The present invention relates to an inductor to be used in microwave integrated circuits, in particular an inductor being formed by a microstrip line
In transmission paths in microwave integrated circuits there is of course a need for various components such as inductors like in other electronic fields. In particular there may be a need for an inductor, the characteristics of which can be varied, such as an inductor which can be switched between two inductance values as controlled by an electrical signal.
In Japanese patent application JP 2/101801 a microwave band-rejection filter is disclosed having transmission lines designed as linear microstrip, metal elements placed on top of an area of a layer of the superconducting material. The superconducting material area has a pattern substantially agreeing with that of the metal conductor except in some regions where the width of the superconducting area is larger than that of the metal conductor. When the superconducting material is made to pass into a non-superconducting state, most of the electric current passes through the common metal material of the metal conductor whereas, in the superconducting state, the electrical current passes only through the superconducting underlying material. The elements thereby obtain a variable filtering effect. However, a disadvantage of this design resides in providing a region having some, though it may be low, electrical conductivity placed under the normal conductor, since this region causes losses in the transmission line. The conductivity of materials, which are superconducting at a low temperature and are suitable for microwave integrated circuits, have in their normal state an electrical conductivity corresponding to some 10−3 to 10−2 of the electrical conductivity of the material of the always normal metal conductor.
It is an object of the invention to provide an electrical inductor of the microstrip type for microwaves exhibiting low losses.
Thus, an inductor for primarily microwave frequencies is constructed of a transmission line designed as a linear microstrip element made of a central line comprising normal electrically conducting material, such as a suitable metal. The microstrip element has a width which is varied by making areas at the sides of the central line superconducting. In changing the effective width of the microstrip the inductance thereof is changed accordingly. The areas at the sides of the microstrip element are located directly at the central, normal metal conductor and are thus electrically connected thereto along at least portions of the sides or of the edges of the central, normal metal conductor. These areas have in their non-superconducting state some electrical conductivity which can be rather low but owing to the fact that they contact the normal central metal conductor only at a very low, thin or narrow edge instead of contacting it at a large surface they do not significantly affect the transmission characteristics of the transmission path when the superconducting areas are in their normal, not superconducting state.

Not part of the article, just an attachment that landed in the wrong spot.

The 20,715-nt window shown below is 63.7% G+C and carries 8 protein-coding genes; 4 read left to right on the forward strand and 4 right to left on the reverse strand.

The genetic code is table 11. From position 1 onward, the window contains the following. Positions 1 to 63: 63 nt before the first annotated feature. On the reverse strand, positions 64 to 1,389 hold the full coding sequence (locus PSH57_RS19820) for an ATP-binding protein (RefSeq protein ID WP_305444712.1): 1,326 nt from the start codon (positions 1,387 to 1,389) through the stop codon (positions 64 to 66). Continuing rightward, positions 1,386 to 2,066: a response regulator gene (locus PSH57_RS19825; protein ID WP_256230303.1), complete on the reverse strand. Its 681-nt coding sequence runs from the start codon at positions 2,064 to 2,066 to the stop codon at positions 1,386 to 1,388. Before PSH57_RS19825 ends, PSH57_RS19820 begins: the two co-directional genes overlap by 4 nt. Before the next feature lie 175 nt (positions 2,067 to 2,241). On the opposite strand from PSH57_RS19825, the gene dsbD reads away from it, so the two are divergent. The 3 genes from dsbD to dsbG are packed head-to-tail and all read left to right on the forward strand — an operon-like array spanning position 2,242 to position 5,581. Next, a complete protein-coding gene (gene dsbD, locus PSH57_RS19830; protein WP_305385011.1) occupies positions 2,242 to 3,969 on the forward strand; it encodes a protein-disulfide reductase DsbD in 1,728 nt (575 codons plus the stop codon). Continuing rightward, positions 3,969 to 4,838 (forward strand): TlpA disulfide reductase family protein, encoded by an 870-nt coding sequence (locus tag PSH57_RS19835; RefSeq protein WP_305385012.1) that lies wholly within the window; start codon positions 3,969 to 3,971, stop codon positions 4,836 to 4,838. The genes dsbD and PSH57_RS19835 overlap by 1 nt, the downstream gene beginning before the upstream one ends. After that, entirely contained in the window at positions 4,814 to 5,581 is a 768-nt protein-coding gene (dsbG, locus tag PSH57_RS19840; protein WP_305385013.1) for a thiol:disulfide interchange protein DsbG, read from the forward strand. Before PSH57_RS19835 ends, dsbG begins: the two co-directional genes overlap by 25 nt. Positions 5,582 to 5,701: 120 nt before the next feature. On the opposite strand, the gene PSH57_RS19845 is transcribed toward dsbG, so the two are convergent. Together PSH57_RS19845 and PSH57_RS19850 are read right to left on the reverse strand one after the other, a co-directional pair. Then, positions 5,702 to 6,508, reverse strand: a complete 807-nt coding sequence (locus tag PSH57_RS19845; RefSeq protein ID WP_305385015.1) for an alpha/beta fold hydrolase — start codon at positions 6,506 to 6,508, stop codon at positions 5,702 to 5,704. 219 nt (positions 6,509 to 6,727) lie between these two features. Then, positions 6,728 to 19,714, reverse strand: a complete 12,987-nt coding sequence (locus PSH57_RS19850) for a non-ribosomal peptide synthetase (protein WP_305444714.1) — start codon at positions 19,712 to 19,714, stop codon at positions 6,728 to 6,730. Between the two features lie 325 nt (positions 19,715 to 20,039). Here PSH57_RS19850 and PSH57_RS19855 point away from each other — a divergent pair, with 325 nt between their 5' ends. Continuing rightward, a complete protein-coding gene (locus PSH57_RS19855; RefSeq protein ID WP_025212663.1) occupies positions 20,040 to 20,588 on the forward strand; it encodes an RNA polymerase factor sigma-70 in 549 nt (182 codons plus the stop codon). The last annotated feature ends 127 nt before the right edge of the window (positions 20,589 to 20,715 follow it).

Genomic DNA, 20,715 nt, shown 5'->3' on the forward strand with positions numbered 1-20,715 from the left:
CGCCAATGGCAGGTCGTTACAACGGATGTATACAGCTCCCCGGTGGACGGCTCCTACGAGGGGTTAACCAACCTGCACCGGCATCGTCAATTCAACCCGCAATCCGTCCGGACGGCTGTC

BRIEF DESCRIPTION OF THE DRAWINGS
Additional objects and advantages of the invention will be set forth in the description which follows, and in part will be obvious from the description, or may be learned by practice of the invention. The objects and advantages of the invention may be realized and obtained by means of the methods, processes, instrumentalities and combinations particularly pointed out in the appended claims.
While the novel features of the invention are set forth with particularly in the appended claims, a complete understanding of the invention, both as to organization and content, and of the above and other features thereof may be gained from and the invention will be better appreciated from a consideration of the following detailed description of non-limiting embodiments presented hereinbelow with reference to the accompanying drawings, in which:
FIG. 1 is a cross-sectional view of a planar, switchable microwave inductor,
FIG. 2a is a cross-sectional view identical to that of FIG. 1 illustrating electrical current distribution when some regions are in a superconducting state,
FIG. 2b is a cross-sectional view similar to that of FIG. 2a illustrating electrical current distribution when some regions have changed from a superconducting state to a normal state, and
FIG. 3 is a diagram of the inductance of an inductor as a function of time illustrating the case where some regions of an inductor change from a superconducting state to a normal state.